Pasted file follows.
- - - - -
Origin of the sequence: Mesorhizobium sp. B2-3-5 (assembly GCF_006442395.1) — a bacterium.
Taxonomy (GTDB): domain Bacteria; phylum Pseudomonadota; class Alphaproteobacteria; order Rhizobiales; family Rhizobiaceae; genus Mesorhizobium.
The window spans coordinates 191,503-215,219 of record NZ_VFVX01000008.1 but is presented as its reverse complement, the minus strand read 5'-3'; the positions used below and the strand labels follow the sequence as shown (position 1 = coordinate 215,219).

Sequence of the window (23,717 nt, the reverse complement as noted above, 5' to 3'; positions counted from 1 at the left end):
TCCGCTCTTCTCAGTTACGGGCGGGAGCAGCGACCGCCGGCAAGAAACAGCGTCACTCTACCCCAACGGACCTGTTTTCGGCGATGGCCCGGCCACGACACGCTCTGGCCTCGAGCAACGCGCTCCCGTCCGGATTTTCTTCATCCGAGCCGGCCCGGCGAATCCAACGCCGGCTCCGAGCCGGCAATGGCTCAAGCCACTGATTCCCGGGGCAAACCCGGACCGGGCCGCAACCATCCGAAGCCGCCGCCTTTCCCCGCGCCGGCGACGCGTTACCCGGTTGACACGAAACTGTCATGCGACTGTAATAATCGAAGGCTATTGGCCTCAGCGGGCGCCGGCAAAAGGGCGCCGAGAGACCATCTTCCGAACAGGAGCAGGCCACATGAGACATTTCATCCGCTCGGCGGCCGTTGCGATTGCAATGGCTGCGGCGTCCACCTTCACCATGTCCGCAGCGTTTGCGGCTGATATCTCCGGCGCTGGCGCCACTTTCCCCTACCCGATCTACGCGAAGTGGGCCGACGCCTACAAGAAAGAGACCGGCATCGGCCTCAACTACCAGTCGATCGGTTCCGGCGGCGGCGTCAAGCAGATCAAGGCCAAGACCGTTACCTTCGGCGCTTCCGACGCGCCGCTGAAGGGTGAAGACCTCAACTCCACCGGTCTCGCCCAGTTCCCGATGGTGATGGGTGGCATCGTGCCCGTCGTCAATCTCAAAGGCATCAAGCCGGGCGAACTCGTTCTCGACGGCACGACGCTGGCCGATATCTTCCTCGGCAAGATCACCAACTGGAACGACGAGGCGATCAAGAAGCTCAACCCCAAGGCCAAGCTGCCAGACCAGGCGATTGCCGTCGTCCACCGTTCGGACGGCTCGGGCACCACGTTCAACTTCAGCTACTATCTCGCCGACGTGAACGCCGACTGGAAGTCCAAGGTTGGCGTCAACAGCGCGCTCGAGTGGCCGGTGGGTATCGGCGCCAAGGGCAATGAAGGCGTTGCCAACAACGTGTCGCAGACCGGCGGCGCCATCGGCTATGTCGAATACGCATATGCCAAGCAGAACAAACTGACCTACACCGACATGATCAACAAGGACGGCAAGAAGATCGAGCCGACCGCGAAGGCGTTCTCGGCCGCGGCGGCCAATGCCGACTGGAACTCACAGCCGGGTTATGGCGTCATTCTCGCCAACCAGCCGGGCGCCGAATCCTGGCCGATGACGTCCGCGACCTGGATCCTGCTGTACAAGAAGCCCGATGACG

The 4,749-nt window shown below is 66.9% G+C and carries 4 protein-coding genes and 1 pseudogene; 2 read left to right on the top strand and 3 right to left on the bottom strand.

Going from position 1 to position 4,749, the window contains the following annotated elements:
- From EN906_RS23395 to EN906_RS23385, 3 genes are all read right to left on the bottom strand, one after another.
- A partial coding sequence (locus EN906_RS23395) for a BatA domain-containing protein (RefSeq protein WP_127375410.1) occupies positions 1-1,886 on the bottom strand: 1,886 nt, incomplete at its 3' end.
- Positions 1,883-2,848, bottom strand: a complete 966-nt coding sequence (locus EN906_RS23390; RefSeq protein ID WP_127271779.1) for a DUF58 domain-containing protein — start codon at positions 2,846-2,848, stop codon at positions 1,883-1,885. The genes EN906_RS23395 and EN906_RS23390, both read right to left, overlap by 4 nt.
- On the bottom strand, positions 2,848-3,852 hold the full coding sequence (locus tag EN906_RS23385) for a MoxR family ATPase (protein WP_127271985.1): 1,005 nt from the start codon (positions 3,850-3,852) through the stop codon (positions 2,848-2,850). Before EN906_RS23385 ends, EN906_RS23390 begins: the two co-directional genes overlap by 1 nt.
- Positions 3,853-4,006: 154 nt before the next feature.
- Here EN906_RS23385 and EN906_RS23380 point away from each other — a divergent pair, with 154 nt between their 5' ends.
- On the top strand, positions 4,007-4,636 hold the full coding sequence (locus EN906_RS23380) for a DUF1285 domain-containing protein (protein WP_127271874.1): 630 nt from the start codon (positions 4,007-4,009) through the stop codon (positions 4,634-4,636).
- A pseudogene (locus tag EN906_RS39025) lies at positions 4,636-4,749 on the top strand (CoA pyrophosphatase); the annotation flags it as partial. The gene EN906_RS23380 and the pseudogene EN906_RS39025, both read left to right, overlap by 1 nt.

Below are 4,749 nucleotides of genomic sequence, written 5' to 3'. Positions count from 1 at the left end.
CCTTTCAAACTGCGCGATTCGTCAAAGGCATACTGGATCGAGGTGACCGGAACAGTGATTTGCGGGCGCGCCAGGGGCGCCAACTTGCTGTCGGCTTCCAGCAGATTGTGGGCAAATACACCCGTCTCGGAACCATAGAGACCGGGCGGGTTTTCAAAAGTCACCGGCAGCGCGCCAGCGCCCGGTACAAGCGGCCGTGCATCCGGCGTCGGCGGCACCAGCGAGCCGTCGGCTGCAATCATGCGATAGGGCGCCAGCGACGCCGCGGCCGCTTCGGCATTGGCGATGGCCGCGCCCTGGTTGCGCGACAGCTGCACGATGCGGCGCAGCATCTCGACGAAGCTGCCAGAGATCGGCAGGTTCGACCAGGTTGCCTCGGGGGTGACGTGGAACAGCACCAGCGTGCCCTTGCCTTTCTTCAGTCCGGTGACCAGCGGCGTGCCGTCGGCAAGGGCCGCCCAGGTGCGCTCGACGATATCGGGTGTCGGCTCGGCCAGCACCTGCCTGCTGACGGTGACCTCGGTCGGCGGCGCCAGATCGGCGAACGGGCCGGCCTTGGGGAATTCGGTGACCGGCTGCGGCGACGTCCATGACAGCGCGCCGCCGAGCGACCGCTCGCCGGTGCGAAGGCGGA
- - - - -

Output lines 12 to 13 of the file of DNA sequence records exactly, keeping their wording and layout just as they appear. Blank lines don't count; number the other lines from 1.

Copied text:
- Positions 3,853-4,006: 154 nt before the next feature.
- Here EN906_RS23385 and EN906_RS23380 point away from each other — a divergent pair, with 154 nt between their 5' ends.